Bereavement and grief truly are strange beasts. You do eventually get used to living with the weirdness of the situation – or so you want to think. You find a rhythm when it comes to important dates. And just when you think you have it all sussed, things change.
We have taken to making sure we both have our son’s anniversary off each year. We do stuff that feels right on the day – hill walking, taking it easy, releasing balloons; whatever it may be. I cannot envisage us ever working that day again. For the first number of years, this was definitely the way to go – and it still is but in an odd shift over the last couple of years I have begun finding the lead up to the day a lot worse than the day itself.
More annoyingly still, there is no predicting when it will hit. I suppose it starts with reduced levels of patience overall, trouble concentrating, feeling overwhelmed by every day have-to’s, flash backs and memories back to the few days before. What we did, where we went. That last shopping trip to Tesco and buying the Andrex loo roll because of the “puppies!”.
Eventually, for me, it will culminate in a few hours spent listening to music that I know will bring out the feelings that are lurking – the sadness, the frustration, the MISS. And often it is a weird and wonderful mix of soft stuff that will tug at the heartstrings with some Linkin Park or other shouty songs thrown in. The only way is through….
Sometimes I wonder if Eoghan notices this time of year is harder for us. I guess, he is wrapped up in his own bubble of ignorant childhood bliss most of the time and that is the way it should be. Despite that, we know Patrick does play a role in his little 5-year-old life. Of late, he features in Eoghan’s play-pretend adventures along with Plainty, the imaginary friend and "the other Patrick what didn't die". He is also included in family pictures Eoghan draws – little stick people representing me, daddy, Eoghan, Patrick and the cat that make my heart sing because I know Patrick is remembered and loved – albeit in a rather odd and abstract sort of way.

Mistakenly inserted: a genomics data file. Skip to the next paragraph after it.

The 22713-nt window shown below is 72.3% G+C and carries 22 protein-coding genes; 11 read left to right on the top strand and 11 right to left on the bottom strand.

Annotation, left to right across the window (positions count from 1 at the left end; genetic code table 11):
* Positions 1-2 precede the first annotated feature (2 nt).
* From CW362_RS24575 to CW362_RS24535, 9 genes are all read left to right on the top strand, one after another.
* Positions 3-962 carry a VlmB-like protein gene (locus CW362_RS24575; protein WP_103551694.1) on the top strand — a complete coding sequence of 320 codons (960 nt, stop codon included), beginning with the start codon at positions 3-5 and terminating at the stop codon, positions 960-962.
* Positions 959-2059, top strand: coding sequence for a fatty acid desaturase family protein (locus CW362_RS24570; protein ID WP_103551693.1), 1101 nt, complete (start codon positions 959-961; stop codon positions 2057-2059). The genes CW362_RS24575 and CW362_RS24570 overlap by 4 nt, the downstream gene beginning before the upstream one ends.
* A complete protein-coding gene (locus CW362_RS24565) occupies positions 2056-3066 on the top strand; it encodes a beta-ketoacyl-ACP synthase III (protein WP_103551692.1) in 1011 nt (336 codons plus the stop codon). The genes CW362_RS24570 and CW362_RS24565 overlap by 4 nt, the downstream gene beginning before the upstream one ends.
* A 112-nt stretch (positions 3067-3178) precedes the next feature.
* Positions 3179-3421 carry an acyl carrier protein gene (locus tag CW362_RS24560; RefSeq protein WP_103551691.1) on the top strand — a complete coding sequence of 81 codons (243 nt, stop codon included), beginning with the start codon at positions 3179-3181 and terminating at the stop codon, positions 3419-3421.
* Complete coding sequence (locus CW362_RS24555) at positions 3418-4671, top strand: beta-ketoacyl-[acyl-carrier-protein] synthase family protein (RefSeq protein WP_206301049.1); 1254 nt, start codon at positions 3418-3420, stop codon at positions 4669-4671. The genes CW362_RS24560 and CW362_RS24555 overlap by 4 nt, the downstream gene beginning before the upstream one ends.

I guess, overall we manage to navigate our feelings well enough. We’ve gotten pretty good at this – and gotten bad at other things we were previously good at (Christmas cards being my more recent case in point). We will always have our wobbly days though – we just cannot predict when they will come.
And so, especially as time continues to rumble on, there are some ways to continue to help us through this:
- Try and take note of the important dates in our lives – their birthday and anniversary – and try to let us know you are thinking of us and them. Nothing fancy; a simple message will do to let us know they are not forgotten.
- If you happen to think of them randomly, share that with us. Nothing makes us happier than you sharing a memory. You might think of them often but every now and then it is nice to be told about it, too.
- If it is coming up to an anniversary or birthday, you might consider getting in touch to see if we fancy a coffee/drink/meet-up for sorts; to remember or to forget – whatever may be needed at the time.
It is kind of a “Long-term Aftercare For the Bereaved”, because, you see, as the years pass, it gets a lot quieter than in the first weeks, months or even couple of years. It will be the small occasional gestures that will help so much in alleviating our (often unspoken) fear that these people, our children, will slip from life’s canvas into oblivion. Yet the seemingly smallest gesture will bring our hearts an immeasurable amount of solace and peace as we face into another milestone without them.
P.S. Mammy is biggest in the picture because Mammy is the boss not because Christmas has gotten the better of her! 😂